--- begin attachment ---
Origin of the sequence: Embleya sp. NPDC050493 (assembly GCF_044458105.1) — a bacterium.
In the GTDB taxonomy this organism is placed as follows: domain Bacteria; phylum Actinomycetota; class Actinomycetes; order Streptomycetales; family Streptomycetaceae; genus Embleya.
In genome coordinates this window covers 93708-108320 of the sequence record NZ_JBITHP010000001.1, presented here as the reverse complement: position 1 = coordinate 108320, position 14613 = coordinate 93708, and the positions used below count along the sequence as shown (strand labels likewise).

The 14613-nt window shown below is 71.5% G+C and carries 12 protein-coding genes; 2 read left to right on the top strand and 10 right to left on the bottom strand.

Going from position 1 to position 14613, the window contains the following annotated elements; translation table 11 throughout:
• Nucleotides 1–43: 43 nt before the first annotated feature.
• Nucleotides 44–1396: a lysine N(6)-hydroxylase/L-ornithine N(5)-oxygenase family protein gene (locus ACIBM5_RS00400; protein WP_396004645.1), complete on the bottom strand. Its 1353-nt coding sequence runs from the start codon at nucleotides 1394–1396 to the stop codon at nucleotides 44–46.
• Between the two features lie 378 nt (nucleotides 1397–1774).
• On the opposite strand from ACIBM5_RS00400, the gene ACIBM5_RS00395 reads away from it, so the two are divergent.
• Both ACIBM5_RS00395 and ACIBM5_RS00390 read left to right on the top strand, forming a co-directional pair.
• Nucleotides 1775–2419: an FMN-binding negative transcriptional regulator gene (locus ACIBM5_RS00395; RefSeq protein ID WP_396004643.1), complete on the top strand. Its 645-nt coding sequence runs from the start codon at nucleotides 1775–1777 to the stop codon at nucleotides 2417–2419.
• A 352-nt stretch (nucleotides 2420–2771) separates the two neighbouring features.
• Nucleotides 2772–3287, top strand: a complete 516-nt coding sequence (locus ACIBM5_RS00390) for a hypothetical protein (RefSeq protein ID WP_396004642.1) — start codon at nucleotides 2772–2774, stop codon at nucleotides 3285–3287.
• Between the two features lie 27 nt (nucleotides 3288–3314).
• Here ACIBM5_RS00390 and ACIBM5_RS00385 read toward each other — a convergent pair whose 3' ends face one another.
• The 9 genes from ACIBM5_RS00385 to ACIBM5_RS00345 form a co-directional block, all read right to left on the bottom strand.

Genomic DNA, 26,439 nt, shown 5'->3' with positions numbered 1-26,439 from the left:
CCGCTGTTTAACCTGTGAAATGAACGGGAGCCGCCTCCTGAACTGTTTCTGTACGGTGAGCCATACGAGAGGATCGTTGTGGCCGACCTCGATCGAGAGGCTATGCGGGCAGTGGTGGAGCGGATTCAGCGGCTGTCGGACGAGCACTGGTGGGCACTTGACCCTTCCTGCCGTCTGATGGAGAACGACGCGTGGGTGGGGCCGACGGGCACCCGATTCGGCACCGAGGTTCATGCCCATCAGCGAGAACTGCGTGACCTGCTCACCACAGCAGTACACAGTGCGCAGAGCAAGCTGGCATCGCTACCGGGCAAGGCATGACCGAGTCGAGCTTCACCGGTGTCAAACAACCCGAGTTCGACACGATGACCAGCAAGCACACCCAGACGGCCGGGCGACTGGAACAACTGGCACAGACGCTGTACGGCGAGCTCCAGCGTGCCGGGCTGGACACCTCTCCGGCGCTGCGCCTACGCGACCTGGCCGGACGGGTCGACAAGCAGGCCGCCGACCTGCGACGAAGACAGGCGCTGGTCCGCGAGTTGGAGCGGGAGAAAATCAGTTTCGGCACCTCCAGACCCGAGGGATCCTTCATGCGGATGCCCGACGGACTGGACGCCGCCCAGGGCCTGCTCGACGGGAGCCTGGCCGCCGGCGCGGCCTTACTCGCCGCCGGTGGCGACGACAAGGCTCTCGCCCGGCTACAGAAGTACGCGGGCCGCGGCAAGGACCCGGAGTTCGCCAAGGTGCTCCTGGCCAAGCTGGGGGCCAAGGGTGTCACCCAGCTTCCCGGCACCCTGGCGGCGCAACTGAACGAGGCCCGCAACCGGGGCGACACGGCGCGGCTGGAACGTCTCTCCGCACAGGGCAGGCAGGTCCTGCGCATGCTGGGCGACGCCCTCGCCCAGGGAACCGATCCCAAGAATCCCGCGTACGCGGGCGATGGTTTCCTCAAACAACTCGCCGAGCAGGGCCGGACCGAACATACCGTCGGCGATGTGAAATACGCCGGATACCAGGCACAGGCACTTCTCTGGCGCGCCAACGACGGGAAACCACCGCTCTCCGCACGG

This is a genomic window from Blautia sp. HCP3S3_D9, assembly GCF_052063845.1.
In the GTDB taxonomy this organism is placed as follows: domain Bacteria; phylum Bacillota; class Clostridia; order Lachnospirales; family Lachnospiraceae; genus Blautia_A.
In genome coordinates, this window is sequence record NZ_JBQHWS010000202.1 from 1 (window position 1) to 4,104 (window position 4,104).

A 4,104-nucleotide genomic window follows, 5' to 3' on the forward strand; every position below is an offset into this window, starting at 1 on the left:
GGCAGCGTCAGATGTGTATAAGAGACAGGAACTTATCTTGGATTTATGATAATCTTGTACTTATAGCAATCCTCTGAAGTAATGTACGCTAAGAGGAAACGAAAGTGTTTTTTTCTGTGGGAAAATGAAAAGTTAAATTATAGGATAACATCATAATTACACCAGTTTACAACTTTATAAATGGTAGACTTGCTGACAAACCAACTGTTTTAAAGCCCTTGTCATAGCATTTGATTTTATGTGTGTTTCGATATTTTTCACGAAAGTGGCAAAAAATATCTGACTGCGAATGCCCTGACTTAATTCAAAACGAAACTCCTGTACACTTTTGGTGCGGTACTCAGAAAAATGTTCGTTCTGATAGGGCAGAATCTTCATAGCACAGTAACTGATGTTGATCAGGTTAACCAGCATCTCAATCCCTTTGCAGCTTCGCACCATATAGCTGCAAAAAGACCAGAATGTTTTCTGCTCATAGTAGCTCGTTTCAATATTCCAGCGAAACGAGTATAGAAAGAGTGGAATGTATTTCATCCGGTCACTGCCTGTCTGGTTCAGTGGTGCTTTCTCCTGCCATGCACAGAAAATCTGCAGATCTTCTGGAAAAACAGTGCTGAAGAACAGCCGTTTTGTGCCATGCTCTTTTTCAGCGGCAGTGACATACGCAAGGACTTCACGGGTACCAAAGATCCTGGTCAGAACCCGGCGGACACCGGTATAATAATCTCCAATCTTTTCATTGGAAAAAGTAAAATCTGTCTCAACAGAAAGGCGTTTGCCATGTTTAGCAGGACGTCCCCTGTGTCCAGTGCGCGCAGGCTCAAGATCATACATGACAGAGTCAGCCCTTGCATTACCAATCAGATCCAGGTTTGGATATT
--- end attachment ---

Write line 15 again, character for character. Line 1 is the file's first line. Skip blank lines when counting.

• Here ACIBM5_RS00390 and ACIBM5_RS00385 read toward each other — a convergent pair whose 3' ends face one another.